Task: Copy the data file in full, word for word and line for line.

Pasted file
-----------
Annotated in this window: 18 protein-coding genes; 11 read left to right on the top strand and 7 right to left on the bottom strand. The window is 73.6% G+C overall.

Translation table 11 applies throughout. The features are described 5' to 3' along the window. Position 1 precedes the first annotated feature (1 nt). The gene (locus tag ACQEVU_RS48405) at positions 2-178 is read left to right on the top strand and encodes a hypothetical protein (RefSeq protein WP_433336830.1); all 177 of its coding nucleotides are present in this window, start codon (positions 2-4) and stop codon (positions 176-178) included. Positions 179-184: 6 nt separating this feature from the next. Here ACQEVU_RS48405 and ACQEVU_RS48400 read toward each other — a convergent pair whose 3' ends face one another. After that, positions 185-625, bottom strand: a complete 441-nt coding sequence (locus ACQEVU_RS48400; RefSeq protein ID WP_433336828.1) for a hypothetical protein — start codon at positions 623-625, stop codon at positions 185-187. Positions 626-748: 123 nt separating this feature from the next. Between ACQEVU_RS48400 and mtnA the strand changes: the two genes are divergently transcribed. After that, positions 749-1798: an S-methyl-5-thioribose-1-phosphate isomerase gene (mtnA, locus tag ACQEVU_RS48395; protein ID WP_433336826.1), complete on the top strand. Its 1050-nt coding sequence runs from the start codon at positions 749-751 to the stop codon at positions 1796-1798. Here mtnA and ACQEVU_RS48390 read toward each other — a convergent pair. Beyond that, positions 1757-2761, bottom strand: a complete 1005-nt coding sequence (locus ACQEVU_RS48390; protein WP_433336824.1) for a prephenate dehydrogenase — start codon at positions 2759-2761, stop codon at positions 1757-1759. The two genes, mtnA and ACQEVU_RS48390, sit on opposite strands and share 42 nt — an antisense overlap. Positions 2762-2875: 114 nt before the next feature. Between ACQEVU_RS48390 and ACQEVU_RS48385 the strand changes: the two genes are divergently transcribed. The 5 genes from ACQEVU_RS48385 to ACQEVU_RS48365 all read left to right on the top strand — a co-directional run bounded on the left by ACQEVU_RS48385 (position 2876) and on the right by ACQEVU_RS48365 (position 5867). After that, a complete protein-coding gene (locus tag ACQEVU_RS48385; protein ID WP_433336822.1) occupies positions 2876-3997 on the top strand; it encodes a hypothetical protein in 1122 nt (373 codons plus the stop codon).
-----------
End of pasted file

Annotated in this window: 18 protein-coding genes; 11 read left to right on the top strand and 7 right to left on the bottom strand. The window is 73.6% G+C overall.

Translation table 11 applies throughout. The features are described 5' to 3' along the window. Position 1 precedes the first annotated feature (1 nt). The gene (locus tag ACQEVU_RS48405) at positions 2-178 is read left to right on the top strand and encodes a hypothetical protein (RefSeq protein WP_433336830.1); all 177 of its coding nucleotides are present in this window, start codon (positions 2-4) and stop codon (positions 176-178) included. Positions 179-184: 6 nt separating this feature from the next. Here ACQEVU_RS48405 and ACQEVU_RS48400 read toward each other — a convergent pair whose 3' ends face one another. After that, positions 185-625, bottom strand: a complete 441-nt coding sequence (locus ACQEVU_RS48400; RefSeq protein ID WP_433336828.1) for a hypothetical protein — start codon at positions 623-625, stop codon at positions 185-187. Positions 626-748: 123 nt separating this feature from the next. Between ACQEVU_RS48400 and mtnA the strand changes: the two genes are divergently transcribed. After that, positions 749-1798: an S-methyl-5-thioribose-1-phosphate isomerase gene (mtnA, locus tag ACQEVU_RS48395; protein ID WP_433336826.1), complete on the top strand. Its 1050-nt coding sequence runs from the start codon at positions 749-751 to the stop codon at positions 1796-1798. Here mtnA and ACQEVU_RS48390 read toward each other — a convergent pair. Beyond that, positions 1757-2761, bottom strand: a complete 1005-nt coding sequence (locus ACQEVU_RS48390; protein WP_433336824.1) for a prephenate dehydrogenase — start codon at positions 2759-2761, stop codon at positions 1757-1759. The two genes, mtnA and ACQEVU_RS48390, sit on opposite strands and share 42 nt — an antisense overlap. Positions 2762-2875: 114 nt before the next feature. Between ACQEVU_RS48390 and ACQEVU_RS48385 the strand changes: the two genes are divergently transcribed. The 5 genes from ACQEVU_RS48385 to ACQEVU_RS48365 all read left to right on the top strand — a co-directional run bounded on the left by ACQEVU_RS48385 (position 2876) and on the right by ACQEVU_RS48365 (position 5867). After that, a complete protein-coding gene (locus tag ACQEVU_RS48385; protein ID WP_433336822.1) occupies positions 2876-3997 on the top strand; it encodes a hypothetical protein in 1122 nt (373 codons plus the stop codon).